I have been feeling ashamed and hypocritical lately. I write urging others to get out and enjoy nature, to enhance their connection to nature and God. Yet while I hike and play in streams each workday, I find that on my days off I am meeting friends for lunch, reading, or sitting at a coffeehouse. Despite my guilt, I couldn’t help but feel my heart bursting with love and my soul warmed and nourished on these days.
Today I passed a woman sitting next to the river at the park, reading. While she could choose to read anywhere, she chose to read in that particular place. It occurred to me that enjoying nature does not mean performing some aerobic activity. While I sat in the Starbucks pavilion, I was enjoying nature, just in a different way. I sat in the breeze, feeling the warm sunshine on my cheeks and shoulders. The smell of fall and bonfires permeated the air. I savored the taste of the fall harvest of spices and vegetables in my tea and pumpkin bread. I even found myself, while not an avid birder, searching for the name of the house finch which politely waited to bounce over and happily help clean up anything that should fall from my plate.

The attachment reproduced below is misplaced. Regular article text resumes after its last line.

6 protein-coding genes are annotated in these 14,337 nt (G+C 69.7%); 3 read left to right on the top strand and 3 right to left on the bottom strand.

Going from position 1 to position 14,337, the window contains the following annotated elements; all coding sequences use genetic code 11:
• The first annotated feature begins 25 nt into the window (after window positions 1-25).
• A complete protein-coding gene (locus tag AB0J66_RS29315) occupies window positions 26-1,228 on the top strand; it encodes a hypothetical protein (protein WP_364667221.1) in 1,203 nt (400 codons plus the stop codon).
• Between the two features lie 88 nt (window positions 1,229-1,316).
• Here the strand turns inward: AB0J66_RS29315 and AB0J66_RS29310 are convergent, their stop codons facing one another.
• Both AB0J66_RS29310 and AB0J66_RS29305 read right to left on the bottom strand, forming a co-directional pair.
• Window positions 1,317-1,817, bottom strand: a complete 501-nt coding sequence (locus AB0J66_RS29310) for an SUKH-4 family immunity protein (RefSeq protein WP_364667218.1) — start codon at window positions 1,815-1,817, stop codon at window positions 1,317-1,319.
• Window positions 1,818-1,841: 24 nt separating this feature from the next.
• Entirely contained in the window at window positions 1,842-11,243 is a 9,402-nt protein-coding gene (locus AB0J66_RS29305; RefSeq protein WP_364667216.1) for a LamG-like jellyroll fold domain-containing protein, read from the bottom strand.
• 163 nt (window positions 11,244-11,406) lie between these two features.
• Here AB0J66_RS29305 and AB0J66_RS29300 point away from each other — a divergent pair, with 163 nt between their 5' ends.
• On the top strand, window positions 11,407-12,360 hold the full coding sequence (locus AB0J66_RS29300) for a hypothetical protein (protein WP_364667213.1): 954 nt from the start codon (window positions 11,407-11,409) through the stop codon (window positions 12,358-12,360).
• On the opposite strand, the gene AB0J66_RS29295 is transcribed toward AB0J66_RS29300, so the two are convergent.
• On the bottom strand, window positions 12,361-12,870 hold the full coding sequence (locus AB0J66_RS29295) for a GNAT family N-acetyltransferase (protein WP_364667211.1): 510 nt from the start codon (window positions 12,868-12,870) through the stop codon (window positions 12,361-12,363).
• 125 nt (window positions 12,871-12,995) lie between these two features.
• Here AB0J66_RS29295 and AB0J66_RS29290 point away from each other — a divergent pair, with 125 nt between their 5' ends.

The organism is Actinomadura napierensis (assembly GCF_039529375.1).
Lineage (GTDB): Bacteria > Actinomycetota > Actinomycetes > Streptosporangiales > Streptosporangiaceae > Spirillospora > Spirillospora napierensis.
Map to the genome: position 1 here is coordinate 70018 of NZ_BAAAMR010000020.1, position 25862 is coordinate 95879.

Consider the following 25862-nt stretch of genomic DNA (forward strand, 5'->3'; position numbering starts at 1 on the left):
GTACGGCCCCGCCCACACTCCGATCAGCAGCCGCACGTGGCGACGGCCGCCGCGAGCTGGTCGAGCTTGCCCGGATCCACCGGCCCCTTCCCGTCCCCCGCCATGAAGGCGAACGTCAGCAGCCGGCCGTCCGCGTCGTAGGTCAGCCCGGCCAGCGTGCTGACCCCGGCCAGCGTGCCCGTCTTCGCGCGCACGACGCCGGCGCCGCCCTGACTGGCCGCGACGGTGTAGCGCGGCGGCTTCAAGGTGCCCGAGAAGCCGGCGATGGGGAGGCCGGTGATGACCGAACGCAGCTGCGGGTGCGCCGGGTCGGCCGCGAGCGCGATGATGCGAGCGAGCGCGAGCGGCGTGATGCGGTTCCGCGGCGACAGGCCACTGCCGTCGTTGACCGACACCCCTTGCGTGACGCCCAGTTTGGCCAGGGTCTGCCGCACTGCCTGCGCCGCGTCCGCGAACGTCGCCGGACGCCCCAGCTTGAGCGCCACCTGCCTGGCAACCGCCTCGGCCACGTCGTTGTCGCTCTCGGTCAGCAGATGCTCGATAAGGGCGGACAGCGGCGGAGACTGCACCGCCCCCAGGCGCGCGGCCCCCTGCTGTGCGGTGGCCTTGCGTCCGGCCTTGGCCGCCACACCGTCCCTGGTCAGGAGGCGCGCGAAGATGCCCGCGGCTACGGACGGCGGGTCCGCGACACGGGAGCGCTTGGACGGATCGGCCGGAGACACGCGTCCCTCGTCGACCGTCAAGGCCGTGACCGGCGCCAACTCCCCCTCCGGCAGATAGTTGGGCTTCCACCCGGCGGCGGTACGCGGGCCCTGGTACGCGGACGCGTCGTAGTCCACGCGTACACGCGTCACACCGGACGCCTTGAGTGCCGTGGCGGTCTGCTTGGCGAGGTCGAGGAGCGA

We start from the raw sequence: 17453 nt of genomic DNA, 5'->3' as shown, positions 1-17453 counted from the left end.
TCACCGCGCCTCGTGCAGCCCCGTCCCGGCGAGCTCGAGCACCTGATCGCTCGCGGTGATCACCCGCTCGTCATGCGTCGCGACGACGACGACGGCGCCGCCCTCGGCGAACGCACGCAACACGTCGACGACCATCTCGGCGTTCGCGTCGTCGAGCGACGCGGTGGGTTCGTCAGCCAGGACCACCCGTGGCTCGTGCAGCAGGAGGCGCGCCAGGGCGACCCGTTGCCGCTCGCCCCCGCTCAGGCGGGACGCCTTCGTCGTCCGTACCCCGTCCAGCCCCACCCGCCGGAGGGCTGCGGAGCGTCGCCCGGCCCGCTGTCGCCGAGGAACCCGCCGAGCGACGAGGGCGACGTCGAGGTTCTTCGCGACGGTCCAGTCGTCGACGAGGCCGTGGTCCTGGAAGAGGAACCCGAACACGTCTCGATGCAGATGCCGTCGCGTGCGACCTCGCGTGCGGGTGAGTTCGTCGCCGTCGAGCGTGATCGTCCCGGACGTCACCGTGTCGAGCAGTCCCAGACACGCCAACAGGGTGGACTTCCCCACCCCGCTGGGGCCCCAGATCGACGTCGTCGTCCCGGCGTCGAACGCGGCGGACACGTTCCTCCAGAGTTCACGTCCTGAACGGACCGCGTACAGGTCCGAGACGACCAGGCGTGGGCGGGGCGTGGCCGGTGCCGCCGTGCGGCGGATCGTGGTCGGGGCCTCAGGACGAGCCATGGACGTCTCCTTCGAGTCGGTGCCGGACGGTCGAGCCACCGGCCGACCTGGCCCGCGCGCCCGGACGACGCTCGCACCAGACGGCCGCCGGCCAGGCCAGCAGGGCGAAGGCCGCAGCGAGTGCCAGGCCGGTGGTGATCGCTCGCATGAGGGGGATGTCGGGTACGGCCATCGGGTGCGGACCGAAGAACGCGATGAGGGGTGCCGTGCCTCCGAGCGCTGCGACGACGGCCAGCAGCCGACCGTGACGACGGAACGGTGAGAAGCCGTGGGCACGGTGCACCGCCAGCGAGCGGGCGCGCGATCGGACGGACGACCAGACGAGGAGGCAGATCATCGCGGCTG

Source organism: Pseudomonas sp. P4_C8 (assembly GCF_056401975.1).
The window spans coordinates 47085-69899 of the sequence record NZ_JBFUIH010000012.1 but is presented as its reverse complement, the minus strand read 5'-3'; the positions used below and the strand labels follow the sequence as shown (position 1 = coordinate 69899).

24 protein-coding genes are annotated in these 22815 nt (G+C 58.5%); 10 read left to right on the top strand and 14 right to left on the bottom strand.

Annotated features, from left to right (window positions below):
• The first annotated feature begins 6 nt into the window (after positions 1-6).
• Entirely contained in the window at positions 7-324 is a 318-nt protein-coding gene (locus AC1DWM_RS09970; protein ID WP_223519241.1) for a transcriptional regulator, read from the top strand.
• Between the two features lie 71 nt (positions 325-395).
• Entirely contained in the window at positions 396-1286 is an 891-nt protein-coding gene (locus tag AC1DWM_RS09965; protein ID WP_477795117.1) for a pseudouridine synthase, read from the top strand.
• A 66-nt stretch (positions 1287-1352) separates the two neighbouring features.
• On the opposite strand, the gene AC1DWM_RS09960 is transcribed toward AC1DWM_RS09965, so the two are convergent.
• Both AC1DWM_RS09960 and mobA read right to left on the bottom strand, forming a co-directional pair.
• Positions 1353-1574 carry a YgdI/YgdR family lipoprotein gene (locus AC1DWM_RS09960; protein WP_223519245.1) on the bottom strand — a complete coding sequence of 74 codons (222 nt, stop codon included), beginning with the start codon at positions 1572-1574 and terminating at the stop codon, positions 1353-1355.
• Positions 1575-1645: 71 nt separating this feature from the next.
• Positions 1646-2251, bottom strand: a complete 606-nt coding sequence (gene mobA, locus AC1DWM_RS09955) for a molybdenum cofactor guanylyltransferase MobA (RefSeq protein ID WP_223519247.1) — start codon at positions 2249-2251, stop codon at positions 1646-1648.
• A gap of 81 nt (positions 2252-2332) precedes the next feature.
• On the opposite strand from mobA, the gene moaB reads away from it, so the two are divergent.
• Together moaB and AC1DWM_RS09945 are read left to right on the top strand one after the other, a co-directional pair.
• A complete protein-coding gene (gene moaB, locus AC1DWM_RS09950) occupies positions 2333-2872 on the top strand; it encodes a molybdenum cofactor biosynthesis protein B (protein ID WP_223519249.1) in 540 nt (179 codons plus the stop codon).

God filled the world with diversity; even the changes of the seasons give us a sense of rejuvenation, so why should our downtime be any different? As John Muir said, “Everybody needs beauty as well as bread, places to play in and pray in, where nature may heal and give strength to body and soul.” God gave us everything we need to heal ourselves in nature, it is up to you how you choose to use it.
I encourage you to think of nature’s blessings which God has granted us. Enjoying nature doesn’t have to mean taking up hiking or outdoor sports. You can cook a meal with seasonal vegetables. You can look out the window and chuckle at the squirrels running in circles. You can listen to the rain hitting your rooftop. Or you can just be.
Just be, in nature.